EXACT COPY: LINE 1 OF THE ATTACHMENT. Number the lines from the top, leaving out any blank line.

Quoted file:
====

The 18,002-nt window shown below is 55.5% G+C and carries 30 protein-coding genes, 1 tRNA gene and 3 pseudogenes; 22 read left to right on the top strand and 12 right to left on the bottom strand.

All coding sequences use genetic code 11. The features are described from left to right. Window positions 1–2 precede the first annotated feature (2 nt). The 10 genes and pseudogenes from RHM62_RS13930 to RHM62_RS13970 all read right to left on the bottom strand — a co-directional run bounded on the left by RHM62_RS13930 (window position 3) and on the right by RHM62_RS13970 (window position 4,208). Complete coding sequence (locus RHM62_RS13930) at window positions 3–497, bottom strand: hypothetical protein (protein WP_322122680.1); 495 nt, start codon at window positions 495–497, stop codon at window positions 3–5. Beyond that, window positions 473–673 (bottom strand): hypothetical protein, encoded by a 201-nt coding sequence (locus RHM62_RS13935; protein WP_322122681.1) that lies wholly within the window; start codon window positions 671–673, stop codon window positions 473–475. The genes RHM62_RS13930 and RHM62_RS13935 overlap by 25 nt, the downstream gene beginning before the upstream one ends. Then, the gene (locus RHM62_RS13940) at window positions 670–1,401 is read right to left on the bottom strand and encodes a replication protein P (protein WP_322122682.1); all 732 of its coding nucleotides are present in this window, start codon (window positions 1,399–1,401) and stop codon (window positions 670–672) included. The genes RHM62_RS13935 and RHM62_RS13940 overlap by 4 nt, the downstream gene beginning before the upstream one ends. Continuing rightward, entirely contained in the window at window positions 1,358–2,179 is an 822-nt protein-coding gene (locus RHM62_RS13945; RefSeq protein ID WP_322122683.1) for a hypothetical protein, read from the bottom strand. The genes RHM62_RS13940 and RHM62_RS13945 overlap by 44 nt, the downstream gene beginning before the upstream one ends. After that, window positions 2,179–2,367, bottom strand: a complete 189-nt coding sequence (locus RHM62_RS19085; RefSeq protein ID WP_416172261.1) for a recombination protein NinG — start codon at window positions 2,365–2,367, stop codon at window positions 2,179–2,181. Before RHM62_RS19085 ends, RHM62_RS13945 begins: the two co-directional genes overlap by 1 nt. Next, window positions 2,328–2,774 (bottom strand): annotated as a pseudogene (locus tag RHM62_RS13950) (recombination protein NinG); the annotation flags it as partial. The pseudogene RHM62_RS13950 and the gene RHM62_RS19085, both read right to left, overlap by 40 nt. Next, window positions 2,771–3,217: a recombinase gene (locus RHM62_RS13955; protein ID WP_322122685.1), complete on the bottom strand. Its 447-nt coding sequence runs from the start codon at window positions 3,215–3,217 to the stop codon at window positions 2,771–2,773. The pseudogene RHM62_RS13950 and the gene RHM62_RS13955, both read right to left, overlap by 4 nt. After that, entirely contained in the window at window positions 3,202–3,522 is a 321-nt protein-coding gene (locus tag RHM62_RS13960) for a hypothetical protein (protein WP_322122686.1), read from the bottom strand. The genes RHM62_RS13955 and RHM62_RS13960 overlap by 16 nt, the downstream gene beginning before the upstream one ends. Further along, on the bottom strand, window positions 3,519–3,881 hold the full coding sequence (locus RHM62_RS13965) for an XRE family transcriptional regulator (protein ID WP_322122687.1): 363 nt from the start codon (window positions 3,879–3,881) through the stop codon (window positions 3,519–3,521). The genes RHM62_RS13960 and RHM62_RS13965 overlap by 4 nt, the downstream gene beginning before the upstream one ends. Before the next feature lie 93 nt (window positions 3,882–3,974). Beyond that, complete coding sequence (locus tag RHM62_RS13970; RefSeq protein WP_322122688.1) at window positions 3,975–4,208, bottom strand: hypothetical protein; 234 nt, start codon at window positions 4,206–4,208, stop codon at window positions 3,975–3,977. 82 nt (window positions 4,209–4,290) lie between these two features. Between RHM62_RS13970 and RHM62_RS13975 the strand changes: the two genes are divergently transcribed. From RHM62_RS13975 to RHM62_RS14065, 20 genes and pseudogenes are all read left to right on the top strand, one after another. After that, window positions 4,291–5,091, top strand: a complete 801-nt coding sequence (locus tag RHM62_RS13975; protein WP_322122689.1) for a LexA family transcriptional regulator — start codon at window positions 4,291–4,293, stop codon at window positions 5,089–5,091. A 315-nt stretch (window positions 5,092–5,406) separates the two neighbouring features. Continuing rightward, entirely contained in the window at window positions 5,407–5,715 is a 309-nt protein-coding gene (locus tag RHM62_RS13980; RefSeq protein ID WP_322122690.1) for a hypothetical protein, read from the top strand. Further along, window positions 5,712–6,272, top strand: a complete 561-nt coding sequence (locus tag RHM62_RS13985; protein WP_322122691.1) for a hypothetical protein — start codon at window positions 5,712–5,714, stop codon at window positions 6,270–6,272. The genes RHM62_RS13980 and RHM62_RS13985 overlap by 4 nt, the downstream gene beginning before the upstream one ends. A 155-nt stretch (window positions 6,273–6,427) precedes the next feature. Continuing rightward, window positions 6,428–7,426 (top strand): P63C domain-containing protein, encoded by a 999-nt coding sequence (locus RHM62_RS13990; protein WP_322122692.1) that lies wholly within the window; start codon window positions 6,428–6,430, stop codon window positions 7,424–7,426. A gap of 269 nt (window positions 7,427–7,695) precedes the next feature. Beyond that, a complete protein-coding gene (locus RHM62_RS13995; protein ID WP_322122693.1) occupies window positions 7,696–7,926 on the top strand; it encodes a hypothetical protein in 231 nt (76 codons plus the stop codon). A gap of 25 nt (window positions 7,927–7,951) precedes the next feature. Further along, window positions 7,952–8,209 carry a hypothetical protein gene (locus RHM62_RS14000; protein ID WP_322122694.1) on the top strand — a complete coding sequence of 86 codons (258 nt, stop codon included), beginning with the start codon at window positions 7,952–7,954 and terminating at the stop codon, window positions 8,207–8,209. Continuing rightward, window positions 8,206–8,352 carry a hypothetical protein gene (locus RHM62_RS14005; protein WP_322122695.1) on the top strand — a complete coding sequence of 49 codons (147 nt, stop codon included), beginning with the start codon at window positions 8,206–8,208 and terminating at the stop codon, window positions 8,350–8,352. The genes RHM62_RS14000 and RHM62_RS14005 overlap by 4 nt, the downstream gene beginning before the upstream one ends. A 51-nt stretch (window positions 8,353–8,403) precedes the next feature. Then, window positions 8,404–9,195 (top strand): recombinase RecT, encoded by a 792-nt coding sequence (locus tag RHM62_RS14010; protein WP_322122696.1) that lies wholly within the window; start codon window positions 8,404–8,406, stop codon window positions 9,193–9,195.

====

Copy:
The 18,002-nt window shown below is 55.5% G+C and carries 30 protein-coding genes, 1 tRNA gene and 3 pseudogenes; 22 read left to right on the top strand and 12 right to left on the bottom strand.